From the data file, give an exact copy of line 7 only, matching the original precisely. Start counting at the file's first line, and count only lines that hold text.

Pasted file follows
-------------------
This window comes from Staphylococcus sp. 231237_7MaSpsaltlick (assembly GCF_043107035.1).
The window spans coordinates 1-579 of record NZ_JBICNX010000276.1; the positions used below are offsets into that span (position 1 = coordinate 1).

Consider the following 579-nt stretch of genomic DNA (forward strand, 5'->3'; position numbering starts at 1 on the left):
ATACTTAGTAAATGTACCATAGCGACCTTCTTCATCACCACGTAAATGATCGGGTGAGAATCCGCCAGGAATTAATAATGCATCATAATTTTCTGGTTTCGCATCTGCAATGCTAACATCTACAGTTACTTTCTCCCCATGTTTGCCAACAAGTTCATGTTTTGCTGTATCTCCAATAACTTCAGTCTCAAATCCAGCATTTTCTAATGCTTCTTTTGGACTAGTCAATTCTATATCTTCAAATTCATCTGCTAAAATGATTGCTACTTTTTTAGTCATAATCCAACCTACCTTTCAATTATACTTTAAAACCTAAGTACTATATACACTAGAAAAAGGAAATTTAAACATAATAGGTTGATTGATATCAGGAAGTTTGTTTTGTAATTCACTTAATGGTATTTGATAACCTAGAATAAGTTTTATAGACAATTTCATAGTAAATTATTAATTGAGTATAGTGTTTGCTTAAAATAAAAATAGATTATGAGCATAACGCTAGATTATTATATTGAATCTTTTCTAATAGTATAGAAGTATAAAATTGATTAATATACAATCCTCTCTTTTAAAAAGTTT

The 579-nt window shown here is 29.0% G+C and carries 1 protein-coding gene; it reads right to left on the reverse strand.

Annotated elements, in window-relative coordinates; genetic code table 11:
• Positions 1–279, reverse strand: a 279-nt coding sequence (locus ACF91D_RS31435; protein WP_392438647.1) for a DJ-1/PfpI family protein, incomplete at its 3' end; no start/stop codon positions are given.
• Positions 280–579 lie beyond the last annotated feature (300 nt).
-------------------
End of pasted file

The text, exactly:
• Positions 1–279, reverse strand: a 279-nt coding sequence (locus ACF91D_RS31435; protein WP_392438647.1) for a DJ-1/PfpI family protein, incomplete at its 3' end; no start/stop codon positions are given.